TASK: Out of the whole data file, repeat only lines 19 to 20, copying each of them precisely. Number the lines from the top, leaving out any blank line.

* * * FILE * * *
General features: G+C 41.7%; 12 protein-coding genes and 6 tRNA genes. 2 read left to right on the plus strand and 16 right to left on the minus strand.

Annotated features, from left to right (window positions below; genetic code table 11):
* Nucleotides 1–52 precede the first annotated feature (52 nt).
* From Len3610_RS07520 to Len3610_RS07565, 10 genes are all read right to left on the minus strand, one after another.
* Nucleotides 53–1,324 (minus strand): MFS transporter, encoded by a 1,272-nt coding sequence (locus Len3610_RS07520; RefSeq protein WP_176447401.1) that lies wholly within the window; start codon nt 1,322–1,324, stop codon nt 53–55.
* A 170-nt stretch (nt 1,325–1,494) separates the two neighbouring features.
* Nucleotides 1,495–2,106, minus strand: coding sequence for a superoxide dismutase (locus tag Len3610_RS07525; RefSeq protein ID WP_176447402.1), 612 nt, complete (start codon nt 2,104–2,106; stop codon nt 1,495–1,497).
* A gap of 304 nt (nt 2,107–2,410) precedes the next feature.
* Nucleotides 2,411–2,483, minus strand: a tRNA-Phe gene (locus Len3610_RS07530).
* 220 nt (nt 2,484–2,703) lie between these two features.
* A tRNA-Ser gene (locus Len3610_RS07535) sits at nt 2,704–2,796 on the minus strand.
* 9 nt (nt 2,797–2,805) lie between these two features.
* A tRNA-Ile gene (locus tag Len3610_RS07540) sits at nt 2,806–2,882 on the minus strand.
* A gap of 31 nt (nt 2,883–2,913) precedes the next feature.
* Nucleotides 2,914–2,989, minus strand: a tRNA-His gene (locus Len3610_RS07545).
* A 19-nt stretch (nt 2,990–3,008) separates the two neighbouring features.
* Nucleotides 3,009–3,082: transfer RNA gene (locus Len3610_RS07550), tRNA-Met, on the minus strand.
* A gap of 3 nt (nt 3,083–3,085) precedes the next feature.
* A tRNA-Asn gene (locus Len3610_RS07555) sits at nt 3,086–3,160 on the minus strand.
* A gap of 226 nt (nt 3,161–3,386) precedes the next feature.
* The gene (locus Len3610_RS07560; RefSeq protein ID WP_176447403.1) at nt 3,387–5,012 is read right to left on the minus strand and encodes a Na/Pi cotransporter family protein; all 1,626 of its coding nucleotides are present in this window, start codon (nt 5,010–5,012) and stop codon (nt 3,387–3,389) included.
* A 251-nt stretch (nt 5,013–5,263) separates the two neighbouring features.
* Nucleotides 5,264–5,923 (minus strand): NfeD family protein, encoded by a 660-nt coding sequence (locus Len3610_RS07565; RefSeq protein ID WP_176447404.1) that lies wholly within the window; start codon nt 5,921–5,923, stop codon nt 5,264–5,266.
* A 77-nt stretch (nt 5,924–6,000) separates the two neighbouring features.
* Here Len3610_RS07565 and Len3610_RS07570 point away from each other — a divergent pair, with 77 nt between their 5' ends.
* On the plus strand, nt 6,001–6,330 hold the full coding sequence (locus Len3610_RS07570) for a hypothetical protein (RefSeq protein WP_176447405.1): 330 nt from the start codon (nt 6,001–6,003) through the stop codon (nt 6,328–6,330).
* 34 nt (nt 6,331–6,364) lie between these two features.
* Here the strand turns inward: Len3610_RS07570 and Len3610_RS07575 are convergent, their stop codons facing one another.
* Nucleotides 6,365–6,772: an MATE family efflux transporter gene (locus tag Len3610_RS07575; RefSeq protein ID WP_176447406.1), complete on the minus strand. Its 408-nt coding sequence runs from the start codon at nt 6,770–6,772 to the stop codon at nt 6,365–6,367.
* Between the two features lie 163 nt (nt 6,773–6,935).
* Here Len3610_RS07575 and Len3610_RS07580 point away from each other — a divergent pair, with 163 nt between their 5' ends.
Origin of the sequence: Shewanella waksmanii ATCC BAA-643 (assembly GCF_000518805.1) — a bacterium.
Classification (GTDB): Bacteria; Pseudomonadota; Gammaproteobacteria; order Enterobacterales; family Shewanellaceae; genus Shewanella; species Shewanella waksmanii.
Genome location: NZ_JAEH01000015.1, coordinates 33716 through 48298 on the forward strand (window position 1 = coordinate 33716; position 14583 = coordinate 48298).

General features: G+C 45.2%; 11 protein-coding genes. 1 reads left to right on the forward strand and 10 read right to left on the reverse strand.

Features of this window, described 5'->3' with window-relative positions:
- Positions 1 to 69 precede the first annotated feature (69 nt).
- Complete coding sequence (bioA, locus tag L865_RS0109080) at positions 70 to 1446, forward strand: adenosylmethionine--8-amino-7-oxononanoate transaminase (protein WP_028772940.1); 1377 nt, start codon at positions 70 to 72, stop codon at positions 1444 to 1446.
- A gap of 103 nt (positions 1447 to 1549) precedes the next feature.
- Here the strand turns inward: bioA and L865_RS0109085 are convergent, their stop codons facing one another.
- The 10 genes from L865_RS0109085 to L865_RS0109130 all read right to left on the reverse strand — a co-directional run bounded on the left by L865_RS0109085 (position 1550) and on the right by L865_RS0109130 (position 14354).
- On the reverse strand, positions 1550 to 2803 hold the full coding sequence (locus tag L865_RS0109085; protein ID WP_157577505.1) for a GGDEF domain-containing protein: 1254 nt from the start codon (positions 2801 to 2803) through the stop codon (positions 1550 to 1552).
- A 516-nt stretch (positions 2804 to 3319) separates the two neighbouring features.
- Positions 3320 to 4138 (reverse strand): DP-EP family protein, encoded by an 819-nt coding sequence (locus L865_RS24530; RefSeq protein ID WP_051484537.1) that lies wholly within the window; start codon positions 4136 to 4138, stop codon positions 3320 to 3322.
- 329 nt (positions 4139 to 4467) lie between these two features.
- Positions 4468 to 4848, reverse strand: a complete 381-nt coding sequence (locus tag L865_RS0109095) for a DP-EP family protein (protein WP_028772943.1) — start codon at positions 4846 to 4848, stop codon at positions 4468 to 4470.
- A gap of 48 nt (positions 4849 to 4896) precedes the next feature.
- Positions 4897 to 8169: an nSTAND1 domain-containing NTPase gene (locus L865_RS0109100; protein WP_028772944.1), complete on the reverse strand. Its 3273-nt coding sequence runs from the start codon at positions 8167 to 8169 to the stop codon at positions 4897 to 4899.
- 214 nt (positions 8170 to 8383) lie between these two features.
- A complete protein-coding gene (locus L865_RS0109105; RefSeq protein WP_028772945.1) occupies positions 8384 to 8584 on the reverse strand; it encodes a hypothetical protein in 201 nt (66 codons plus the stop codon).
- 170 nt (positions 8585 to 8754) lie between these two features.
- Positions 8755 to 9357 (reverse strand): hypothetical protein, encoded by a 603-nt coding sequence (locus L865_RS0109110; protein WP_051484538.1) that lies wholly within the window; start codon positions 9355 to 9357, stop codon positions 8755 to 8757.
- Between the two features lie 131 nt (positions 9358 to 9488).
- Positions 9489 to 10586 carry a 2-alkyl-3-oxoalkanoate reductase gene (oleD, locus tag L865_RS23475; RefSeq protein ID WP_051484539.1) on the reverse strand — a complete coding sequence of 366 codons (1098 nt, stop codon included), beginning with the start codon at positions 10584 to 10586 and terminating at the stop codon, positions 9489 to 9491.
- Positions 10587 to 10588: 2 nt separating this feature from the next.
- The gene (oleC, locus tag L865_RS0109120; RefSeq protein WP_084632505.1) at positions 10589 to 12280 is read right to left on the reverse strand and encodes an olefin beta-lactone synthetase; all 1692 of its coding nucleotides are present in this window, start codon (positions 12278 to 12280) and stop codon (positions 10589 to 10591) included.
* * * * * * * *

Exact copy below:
* A tRNA-Asn gene (locus Len3610_RS07555) sits at nt 3,086–3,160 on the minus strand.
* A gap of 226 nt (nt 3,161–3,386) precedes the next feature.